Many people have asked us who paints the beautiful flower paintings on the wallpaper we have used in our various luxury properties we have designed over recent years. The answer is Australian artist Diana Watson.
Interview by Vivion O’Kelly
We look at and admire the paintings of Diana Watson, not because of their technical brilliance, but because they say something to us that goes way beyond what a mere camera can do. She uses flowers, among other things, as subject matter to tell us how she feels about the world around her, and she does it so well that, even if incapable of seeing beyond the beauty of the flowers themselves, we know how she feels about the world, and we feel it too. This is, in a way, a definition of great art.
Diana was born she’d-rather-not-say years ago in Perth, Western Australia, and attended Perth College with eminent art teacher Robert Juniper, later graduating in Fine Art and Commercial Art in Perth Technical College. Since then she has established herself as one of the country’s leading artists, with many exhibitions throughout Australia, Europe and the USA, her work also being held in private collections in Hong Kong and the Middle East.
The fact that her large-scale work does not dominate, either by size alone, as some contemporary paintings do, or by aggressive use of colour and tone, has not gone unnoticed by the UDesign interior design team. But her work does speak to us directly, in an almost intimate way, like a whisper in the ear, and it tells us that beauty is in the simple things around us, and that it can be painted in a simple way, without extraneous detail that might take from the core image. When Diana paints flowers, that is exactly what they are, and proudly so.
We spoke to Diana Watson about her life and work:
1. It seems to us that your work has been influenced to some extent by Georgia O’Keeffe, and to a much smaller extent, perhaps, by Sidney Nolan, especially in the starkness (and darkness) of some of your images…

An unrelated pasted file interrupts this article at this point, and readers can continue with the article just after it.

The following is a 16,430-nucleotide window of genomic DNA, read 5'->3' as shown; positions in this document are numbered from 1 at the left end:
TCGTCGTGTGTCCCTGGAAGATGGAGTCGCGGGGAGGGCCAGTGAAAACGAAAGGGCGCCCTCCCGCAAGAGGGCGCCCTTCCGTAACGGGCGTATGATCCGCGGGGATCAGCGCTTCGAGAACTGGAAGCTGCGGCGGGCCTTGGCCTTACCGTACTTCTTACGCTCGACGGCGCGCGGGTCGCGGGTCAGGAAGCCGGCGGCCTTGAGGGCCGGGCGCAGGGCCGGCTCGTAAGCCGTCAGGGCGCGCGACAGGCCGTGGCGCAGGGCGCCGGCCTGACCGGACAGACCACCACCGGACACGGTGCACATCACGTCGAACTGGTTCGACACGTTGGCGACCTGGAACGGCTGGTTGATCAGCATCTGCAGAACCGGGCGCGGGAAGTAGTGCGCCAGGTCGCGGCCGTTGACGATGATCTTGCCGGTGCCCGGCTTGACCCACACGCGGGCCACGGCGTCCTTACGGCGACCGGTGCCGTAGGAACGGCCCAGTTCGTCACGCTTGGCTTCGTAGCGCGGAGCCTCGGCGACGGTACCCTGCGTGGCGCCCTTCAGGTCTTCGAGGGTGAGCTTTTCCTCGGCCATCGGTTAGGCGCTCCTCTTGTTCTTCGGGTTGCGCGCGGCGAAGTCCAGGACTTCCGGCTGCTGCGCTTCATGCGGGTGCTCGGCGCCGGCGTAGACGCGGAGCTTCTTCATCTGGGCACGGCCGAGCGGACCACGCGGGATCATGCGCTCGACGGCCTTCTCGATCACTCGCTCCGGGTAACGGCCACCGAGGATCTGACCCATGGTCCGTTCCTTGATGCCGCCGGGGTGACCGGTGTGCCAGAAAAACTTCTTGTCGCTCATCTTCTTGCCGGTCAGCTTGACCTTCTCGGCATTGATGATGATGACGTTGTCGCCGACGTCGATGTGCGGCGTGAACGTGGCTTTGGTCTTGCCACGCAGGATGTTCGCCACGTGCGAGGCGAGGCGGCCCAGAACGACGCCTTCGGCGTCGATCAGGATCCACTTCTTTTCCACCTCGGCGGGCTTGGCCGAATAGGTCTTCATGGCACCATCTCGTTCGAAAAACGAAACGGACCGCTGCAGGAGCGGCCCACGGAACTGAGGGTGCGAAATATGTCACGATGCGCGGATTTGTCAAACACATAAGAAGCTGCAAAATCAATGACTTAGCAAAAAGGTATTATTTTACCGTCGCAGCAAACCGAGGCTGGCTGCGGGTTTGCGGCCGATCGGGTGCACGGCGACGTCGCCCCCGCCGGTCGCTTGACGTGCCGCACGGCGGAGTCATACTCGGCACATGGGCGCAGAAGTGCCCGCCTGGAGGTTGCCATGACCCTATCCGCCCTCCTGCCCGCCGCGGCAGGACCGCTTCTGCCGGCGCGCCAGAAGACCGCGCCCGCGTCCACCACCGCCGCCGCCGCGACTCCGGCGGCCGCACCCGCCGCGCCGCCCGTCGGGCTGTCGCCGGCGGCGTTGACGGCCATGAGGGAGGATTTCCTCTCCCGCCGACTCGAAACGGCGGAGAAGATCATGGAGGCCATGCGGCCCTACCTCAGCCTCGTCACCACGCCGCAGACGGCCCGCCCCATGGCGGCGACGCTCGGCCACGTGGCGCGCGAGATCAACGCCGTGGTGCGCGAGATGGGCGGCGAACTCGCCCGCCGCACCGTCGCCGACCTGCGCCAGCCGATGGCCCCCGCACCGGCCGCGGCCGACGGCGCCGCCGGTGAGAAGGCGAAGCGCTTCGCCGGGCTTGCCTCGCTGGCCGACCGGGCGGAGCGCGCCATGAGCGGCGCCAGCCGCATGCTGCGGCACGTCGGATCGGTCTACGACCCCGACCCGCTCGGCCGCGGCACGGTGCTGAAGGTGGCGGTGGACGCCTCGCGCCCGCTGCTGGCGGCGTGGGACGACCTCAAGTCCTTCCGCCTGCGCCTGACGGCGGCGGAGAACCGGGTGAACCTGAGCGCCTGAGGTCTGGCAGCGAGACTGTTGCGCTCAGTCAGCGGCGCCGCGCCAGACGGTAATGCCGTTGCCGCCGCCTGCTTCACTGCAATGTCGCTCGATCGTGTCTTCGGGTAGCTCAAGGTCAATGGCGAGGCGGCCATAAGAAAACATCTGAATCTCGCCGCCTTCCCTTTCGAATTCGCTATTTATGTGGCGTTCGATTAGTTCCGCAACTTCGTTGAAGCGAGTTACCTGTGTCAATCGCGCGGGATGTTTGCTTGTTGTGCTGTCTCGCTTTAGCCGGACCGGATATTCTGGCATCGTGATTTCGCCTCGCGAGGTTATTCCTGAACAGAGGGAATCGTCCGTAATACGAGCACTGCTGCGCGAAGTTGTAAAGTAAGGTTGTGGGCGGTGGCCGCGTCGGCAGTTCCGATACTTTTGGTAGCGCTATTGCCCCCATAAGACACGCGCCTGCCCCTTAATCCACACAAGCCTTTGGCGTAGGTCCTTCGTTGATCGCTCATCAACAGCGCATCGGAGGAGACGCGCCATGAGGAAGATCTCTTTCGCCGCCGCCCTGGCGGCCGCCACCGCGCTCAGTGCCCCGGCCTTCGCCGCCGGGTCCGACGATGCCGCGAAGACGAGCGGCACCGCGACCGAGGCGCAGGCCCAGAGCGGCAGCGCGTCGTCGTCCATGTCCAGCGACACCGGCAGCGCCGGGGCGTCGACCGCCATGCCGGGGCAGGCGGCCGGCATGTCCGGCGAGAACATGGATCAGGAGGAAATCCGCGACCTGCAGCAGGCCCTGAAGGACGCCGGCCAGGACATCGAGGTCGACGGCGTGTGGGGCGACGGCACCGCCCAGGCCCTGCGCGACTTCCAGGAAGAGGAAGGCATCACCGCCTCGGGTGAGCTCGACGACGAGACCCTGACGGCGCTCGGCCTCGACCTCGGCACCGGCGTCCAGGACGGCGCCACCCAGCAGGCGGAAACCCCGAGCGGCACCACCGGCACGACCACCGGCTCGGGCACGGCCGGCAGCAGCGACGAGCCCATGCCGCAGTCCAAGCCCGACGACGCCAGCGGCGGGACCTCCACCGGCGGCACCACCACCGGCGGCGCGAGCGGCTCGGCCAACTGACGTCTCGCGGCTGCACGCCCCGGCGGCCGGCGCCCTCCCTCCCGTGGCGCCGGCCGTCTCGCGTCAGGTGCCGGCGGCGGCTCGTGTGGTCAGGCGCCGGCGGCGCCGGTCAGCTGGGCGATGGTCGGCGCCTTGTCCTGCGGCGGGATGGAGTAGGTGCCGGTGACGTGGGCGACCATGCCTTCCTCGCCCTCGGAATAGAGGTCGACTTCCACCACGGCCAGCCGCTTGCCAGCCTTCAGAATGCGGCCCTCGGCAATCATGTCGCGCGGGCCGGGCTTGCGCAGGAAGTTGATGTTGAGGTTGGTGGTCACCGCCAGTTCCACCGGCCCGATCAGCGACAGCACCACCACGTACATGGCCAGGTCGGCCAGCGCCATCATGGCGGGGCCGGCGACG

Many women artists have influenced me over the years. Rachel Ruysch (1643-1706) and her Dutch flowers along with the vastness of Australian scenery have combined to produce my oversized paintings. Georgia O’Keeffe is one whose story is an inspiration and, of course, Sidney Nolan is an Australian favourite.
2. You worked for several years in fashion. Apart from allowing you the chance to visit Italy regularly, was this commercial work positive to your life as an artist?
I have always had a strong affinity with Italy. Like many Australians we have European heritage. My grandmother was Italian. The art, design, architecture, and style are influences that will always inspire me. So yes, having to travel regularly and meet some very creative designers was wonderful.
3. You have stated in a previous interview that you “capture and record the fleeting beauty of everyday life” in your work. Well, isn’t that what every artist says? One would certainly imagine, looking at your paintings, that there is a lot more than fleeting beauty there. To us it would suggest an entire philosophy on life.
As an artist I respond to the world around me….. and YES, I do respond to beauty and the need to capture it…..Life IS fleeting. This, combined with interest in symbolism, a narrative, history, personal experience, dreams and endless technical ideas, make the subjects I delight in painting.
4. Can you tell us a bit more about growing up in Perth with the desire to be an artist, if this was indeed your desire at an early age.
As an only child growing up on a farm my world was filled with drawing, painting, reading, sewing and riding my pony. I also had parents who encouraged me (my mother let me paint a horse and flowers on the kitchen walls). So yes, I always imagined having a creative life.
5. Was there any single painting you did that was especially important for your career as a professional artist?
The painting that was pivotal in my career was the two-metre-square canvas that an interior designer commissioned for a villa in The Palm in Dubai. It was one of my earliest rose paintings and the start of my overseas commissions. This was followed by Warner Bros, Los Angeles, seeking a similar work to be used on the set of a movie.
6. Do you use technological aids like overhead projectors while working on large-scale paintings?
When you ask about technological aids the answer is a definite NO. I have had a classical training and, if need be, use a grid system as did Leonardo Da Vinci.
7. How long does it take to create one of your large scale paintings?
Time flies when you love what you are doing.
8. How has Australia and its culture, both ancient and modern, defined you and your work? Do you feel any affinity for the paintings of Margaret Preston, for example?
Although I am thoroughly Australian and love everything about it, my paintings, I think, have a very European feel. However, my teacher and mentor Robert Juniper is the Australian artist to whom I aspire.
9. What artists inspire you and why?
Botticelli for the sheer beauty. Caravaggio for his technical genius and Picasso for his innovation and daring.